1997-98 University Research Council

Competitive Grants Program

A Scientific Investigation of the Brown Mountain Lights

Final Summary Report

October 1, 1998

Daniel B. Caton


The Brown Mountain Lights have been reported for at over a century. The individual reports vary in nature, but all share a description of colored, moving lights sighted over the Linville Gorge, seen from various overlooks. The only serious investigation of this phenomenon was made 70 years ago by members of the U.S. Geological Survey, who investigated it from a geologist's perspective, only. Results were inconclusive, with the report only listing a number of natural and manmade light sources that could be the origin. It has never been carefully checked out using modern instrumentation, or by an astronomer-a person experienced in the study of stellar images.

In this project we are using modern detectors to investigate the phenomenon, to determine the source of the lights and lay rest rumors of UFO's, etc. In this first phase of the study the lights are being imaged and recorded using several different camera setups. We intend to eventually obtain spectra to allow discrimination among a variety of different sources of light. However, since we were not fully funded we have delayed the attempts to do simple spectroscopy using an objective prism placed in front of the lens of various cameras. Instead, we are concentrating on characterization of the light sources first. Spectroscopy also requires a knowledge of the motions and appearances of the lights, in order to provide tracking.

The System Developed

In this project a system has been assembled for providing image acquisition using VCRs and cameras powered by a DC battery and AC power inverter. Mounted on a hand truck, the equipment is easily transported to the observation site. The setup assembled is shown below:

The equipment includes a modern, scientific quality (color) digital camera (not shown here since it was used to take the photo!) and a high-quality VCR (black, in the aluminum slide-in rack). A 12-volt battery is shown at the bottom-left, in a custom-built swivel bracket to keep it upright when the cart is tilted down for transport. The blue device is a DC-to-AC power inverter, and below it is the battery charger. All fabrication and assembly operations were done in the College of Arts & Sciences machine shop, by instrument maker Robert Miller.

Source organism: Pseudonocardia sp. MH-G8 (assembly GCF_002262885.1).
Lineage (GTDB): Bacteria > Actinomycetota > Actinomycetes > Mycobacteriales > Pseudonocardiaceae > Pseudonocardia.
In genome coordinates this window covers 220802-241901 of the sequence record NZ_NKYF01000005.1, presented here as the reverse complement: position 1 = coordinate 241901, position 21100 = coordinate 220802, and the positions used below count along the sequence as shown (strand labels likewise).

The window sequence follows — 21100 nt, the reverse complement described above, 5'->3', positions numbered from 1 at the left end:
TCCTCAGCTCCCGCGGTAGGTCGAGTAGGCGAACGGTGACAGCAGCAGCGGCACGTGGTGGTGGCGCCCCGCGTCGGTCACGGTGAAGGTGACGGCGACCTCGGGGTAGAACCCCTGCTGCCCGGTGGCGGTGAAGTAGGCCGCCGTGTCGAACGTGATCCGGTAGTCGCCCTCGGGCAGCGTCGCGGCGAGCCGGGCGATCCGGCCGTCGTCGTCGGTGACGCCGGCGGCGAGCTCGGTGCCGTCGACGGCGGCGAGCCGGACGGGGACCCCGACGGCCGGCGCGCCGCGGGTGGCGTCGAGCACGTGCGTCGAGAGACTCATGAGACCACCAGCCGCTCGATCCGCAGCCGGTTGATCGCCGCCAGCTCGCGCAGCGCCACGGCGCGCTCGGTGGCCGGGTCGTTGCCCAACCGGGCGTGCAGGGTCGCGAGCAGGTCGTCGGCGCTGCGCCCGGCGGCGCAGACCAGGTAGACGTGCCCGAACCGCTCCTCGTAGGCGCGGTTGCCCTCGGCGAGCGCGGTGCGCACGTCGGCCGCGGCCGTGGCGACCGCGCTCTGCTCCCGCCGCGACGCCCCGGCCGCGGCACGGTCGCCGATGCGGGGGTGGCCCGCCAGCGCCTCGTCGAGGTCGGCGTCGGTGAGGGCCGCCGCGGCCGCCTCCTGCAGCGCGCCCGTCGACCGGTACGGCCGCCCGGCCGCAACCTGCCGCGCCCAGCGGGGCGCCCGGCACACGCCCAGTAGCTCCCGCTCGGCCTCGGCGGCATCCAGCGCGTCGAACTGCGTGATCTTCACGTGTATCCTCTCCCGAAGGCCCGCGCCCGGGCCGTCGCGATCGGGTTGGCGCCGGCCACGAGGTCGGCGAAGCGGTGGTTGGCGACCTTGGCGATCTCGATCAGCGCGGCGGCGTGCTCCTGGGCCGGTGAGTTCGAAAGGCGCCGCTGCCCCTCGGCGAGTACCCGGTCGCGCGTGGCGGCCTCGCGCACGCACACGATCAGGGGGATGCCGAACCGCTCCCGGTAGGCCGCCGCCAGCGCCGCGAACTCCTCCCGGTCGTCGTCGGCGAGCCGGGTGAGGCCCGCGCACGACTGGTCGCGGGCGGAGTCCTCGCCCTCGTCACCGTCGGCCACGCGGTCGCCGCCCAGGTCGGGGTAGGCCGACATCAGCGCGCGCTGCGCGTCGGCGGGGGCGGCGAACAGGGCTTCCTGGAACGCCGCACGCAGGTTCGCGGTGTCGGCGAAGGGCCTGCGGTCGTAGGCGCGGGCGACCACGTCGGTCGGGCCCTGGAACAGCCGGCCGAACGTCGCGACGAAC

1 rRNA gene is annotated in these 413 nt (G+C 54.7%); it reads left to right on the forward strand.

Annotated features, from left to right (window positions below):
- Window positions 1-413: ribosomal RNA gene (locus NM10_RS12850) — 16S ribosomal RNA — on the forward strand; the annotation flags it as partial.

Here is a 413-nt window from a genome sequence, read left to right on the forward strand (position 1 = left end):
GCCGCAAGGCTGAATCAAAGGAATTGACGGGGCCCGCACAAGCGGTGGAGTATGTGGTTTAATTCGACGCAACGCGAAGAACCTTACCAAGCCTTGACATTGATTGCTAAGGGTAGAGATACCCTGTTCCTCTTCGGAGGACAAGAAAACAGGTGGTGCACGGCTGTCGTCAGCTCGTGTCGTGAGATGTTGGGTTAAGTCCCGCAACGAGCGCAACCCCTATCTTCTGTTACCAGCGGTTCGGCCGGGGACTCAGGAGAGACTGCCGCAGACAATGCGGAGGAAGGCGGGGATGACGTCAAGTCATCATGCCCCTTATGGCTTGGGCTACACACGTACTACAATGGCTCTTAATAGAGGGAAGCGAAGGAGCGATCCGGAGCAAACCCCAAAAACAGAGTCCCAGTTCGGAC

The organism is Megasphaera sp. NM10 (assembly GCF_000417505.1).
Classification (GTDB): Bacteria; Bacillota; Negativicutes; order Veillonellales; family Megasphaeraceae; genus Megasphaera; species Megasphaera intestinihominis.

Equipment already on hand included a low-light level (but monochrome) CCD video camera and an image intensifier ("night vision" device). A wide-angle lens was obtained to use with an existing 35-mm camera. An existing camcorder is also used, as well as computers and software for image analysis.

The proposed audio equipment was not acquired due to partial funding of the project, and was considered the least likely needed equipment proposed, at least in the initial stages.

Project Status

Because the project was only partly funded, it was decided to wait a few months before purchasing the digital camera, allowing prices to fall to where most of the needed equipment could be purchased. During this period the components for the cart were assembled, with some additional delays due to preparations under way to move the shop to the new science building. The system is now ready for use, and we intend to use it regularly over this fall, winter, and spring-the periods when the Brown Mountain Lights are reported seen most frequently (cool, clear, moonless nights).


All allocated funds were expended, with only slight changes from the Proposal. We indeed acquired the digital camera specified, the wide angle lens, S-VHS VCR, and components for the power system and cart. We have delayed spectral and acoustic investigation and thus did not acquire the parabolic microphone system or wedge prism.


We anticipate publishing results in the journal Skeptical Inquirer, as well as in the popular press. Indeed, in order to show that science does investigate so-called paranormal phenomena, the PI has mentioned this project in a column to run in the Charlotte Observer on October 6, 1998. Images and results will be posted on a Web site that was set up for this project, located at

http://www.acs.appstate.edu/dept/physics/caton/BML/BML.htm which now contains a copy of this report. In addition, the PI has met an amateur astronomer from the Atlanta area who has done some work on the Lights, and we will continue to collaborate during the study.